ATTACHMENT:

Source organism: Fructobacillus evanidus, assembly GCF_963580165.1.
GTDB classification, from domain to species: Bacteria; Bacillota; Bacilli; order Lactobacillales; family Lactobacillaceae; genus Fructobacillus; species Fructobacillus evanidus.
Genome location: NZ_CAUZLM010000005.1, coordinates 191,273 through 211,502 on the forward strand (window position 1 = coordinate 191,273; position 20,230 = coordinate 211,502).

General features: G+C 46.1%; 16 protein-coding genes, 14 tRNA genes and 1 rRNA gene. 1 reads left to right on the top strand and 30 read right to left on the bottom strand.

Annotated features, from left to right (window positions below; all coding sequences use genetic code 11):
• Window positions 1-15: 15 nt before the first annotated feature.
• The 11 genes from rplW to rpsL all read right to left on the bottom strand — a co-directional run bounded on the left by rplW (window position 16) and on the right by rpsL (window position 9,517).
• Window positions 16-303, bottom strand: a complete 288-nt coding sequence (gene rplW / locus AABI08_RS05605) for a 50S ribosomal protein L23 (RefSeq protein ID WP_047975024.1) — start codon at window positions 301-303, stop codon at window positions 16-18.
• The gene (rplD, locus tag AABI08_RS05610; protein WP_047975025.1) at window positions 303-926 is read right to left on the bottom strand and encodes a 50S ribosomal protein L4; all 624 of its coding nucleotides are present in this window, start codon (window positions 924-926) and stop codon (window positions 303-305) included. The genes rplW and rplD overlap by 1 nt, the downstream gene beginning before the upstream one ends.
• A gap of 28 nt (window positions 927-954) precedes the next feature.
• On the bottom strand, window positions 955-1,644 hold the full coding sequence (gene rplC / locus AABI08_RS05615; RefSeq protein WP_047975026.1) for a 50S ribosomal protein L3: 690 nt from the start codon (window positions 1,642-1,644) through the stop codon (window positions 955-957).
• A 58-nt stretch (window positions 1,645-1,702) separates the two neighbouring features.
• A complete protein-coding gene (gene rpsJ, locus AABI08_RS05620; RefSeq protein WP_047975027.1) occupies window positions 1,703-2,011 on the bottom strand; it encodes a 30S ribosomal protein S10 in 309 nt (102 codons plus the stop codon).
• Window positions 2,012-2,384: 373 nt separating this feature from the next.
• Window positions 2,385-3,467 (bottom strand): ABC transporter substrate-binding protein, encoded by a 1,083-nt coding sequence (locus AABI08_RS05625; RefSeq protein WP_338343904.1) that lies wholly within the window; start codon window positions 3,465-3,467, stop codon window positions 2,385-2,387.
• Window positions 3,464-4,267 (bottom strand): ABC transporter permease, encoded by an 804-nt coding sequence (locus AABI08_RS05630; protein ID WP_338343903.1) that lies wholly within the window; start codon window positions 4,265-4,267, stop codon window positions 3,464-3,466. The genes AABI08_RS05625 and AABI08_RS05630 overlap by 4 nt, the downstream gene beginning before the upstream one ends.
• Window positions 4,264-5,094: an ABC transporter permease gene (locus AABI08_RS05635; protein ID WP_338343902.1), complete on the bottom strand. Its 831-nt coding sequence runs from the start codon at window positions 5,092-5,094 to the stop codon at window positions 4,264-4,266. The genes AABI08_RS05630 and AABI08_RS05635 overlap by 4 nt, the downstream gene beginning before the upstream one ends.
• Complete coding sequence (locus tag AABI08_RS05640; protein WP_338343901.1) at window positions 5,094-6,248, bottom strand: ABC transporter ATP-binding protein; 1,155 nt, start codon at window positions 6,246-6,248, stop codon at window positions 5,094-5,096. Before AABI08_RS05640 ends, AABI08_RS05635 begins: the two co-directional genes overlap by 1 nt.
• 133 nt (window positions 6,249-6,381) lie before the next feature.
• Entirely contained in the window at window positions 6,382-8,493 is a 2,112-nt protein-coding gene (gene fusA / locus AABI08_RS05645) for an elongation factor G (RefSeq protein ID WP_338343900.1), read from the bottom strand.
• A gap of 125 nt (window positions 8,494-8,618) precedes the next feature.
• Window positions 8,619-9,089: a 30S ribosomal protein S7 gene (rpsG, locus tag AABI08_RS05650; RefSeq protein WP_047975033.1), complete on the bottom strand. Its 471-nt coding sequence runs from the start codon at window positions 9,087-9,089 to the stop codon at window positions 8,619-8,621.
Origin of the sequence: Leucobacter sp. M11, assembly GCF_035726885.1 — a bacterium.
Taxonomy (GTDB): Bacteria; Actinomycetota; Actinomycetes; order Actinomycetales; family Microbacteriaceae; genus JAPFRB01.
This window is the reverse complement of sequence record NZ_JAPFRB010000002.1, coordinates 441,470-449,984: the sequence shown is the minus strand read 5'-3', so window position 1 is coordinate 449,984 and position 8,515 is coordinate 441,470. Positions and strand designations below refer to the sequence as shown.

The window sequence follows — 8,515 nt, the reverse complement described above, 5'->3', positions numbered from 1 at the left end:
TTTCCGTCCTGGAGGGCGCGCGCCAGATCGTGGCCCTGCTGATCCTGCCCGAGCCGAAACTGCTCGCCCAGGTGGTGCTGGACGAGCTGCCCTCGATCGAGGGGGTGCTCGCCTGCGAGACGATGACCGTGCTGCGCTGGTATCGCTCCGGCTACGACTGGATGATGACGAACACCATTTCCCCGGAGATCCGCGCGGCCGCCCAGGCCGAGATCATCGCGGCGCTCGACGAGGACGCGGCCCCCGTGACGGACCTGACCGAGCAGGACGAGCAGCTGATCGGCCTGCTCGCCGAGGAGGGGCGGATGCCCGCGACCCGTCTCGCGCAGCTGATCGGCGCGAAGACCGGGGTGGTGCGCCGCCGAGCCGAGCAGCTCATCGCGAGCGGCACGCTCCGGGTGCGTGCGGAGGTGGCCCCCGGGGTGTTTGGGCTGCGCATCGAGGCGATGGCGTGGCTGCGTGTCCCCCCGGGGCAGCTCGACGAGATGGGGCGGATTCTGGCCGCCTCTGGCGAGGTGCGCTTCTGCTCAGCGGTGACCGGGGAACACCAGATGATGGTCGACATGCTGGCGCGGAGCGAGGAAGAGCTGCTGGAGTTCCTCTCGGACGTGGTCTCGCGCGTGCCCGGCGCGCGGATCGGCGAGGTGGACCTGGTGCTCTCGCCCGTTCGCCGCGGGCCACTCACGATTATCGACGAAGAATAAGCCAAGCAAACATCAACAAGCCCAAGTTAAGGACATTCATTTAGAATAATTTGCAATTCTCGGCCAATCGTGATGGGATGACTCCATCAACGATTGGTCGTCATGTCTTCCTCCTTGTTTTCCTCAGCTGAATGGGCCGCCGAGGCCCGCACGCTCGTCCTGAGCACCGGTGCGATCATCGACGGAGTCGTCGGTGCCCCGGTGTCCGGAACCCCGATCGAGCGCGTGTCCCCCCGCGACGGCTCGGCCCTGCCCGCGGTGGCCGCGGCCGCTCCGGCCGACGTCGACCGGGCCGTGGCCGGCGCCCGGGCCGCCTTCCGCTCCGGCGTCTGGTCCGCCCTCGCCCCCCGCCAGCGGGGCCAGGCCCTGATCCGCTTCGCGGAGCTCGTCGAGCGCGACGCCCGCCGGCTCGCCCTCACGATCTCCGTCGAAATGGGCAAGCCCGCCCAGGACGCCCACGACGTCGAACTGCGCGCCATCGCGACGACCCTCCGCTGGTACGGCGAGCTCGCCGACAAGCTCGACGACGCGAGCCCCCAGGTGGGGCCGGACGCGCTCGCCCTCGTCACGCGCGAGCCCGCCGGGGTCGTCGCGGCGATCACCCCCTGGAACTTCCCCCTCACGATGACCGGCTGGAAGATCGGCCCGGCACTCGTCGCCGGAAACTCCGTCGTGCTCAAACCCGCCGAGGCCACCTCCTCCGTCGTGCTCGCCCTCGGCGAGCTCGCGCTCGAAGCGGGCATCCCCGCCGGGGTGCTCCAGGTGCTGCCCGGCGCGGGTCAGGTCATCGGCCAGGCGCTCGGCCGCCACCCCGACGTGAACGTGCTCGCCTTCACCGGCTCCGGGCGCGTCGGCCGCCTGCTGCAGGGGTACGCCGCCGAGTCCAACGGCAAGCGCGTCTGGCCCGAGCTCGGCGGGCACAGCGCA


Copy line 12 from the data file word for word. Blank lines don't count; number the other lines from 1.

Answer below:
• A 58-nt stretch (window positions 1,645-1,702) separates the two neighbouring features.